better understand trends in land cover change around Apia. Two Landsat images were selected, one from 2003, the other from 2017. The images were spatially subset, clouds were removed, and a supervised maximum likelihood classification was run on both images to identify change in land classes over time. Class statistics indicate there has been a significant decrease in forest cover around Apia and an increase in urban area. While these trends are legitimate, the details of changes in land cover area are difficult to discern due to classification challenges such as mixed pixels. Future studies should use higher resolution, cloud free images.
Andrew Wilcox - Integrating High Resolution Imagery with Satellite Data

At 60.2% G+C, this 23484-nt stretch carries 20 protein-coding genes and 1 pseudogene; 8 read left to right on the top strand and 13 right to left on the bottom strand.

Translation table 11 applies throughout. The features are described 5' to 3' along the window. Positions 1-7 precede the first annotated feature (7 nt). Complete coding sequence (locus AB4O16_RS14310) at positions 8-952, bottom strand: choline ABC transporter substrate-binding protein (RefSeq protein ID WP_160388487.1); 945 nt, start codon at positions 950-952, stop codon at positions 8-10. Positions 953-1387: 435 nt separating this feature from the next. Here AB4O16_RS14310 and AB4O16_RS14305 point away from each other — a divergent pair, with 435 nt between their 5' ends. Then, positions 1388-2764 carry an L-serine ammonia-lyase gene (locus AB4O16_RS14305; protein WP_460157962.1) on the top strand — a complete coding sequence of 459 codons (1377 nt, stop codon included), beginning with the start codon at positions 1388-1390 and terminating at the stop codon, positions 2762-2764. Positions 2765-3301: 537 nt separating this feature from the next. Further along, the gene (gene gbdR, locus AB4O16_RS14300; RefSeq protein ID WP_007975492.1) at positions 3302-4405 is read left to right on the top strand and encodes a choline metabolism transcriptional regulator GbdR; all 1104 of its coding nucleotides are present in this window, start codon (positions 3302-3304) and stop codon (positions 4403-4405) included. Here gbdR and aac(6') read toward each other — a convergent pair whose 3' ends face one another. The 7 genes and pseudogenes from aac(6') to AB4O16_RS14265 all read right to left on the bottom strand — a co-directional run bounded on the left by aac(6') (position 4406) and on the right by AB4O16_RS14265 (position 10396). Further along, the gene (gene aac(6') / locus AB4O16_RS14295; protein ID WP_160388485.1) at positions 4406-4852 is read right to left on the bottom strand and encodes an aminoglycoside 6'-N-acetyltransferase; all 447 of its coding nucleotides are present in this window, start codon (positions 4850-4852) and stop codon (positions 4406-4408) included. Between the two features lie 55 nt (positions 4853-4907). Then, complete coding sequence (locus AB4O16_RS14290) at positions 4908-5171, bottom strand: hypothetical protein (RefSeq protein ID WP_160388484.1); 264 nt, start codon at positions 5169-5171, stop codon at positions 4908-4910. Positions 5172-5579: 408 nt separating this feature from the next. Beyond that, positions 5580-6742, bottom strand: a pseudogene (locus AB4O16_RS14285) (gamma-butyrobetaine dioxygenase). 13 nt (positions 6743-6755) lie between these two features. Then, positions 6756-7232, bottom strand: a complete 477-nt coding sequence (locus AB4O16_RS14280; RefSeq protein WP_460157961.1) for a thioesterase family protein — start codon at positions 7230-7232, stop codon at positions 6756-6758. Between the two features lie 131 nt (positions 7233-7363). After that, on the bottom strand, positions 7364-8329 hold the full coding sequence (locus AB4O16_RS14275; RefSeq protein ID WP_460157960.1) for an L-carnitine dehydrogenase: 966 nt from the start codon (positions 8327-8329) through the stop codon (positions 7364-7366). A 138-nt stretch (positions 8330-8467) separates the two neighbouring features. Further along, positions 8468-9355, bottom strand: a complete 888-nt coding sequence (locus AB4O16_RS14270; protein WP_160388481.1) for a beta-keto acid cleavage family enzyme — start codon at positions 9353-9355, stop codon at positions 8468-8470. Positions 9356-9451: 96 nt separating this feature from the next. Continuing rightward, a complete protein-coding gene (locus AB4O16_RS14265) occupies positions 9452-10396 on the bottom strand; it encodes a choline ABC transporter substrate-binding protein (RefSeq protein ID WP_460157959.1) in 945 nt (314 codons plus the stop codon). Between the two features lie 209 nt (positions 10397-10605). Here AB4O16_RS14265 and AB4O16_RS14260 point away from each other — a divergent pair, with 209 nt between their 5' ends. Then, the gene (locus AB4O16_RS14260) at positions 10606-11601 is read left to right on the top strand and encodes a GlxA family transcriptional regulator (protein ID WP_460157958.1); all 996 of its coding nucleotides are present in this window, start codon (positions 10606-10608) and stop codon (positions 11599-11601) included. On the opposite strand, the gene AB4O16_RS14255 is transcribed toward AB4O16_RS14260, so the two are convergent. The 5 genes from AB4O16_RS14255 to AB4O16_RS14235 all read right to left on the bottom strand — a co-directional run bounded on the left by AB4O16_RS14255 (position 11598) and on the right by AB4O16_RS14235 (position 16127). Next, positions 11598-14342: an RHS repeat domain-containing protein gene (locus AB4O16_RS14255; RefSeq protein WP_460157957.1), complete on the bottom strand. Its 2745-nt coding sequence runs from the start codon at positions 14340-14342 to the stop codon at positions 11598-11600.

The technologies that produce high resolution imagery, either by satellite or unmanned aerial vehicle (UAV), are advancing rapidly in terms of precision and resolution while also dropping in cost. Yet there is little consensus about how exactly to integrate this type of data at scale with other remote sensing methods in a systematic and automated way. Frequently, high resolution is used for visual inspection of images, a form of remote ground-truthing. It is also commonly used to investigate discrete features, such as an expanding mine, construction site, or a linear feature that requires precise delineation. There are few attempts to integrate high resolution imagery with landscape scale analysis, partially due to the effort and cost of data acquisition, the data storage needs, and also the heterogeneity of the images themselves. This heterogeneity being that they are often off-nadir when acquired by satellite and also acquired at different times of day, resulting in at times drastically different images due to the solar azimuth. This study represents an initial attempt to explore the potential for techniques that analyze neighborhoods of pixels, rather than individual pixels themselves, for distinguishing between forest cover types and stands.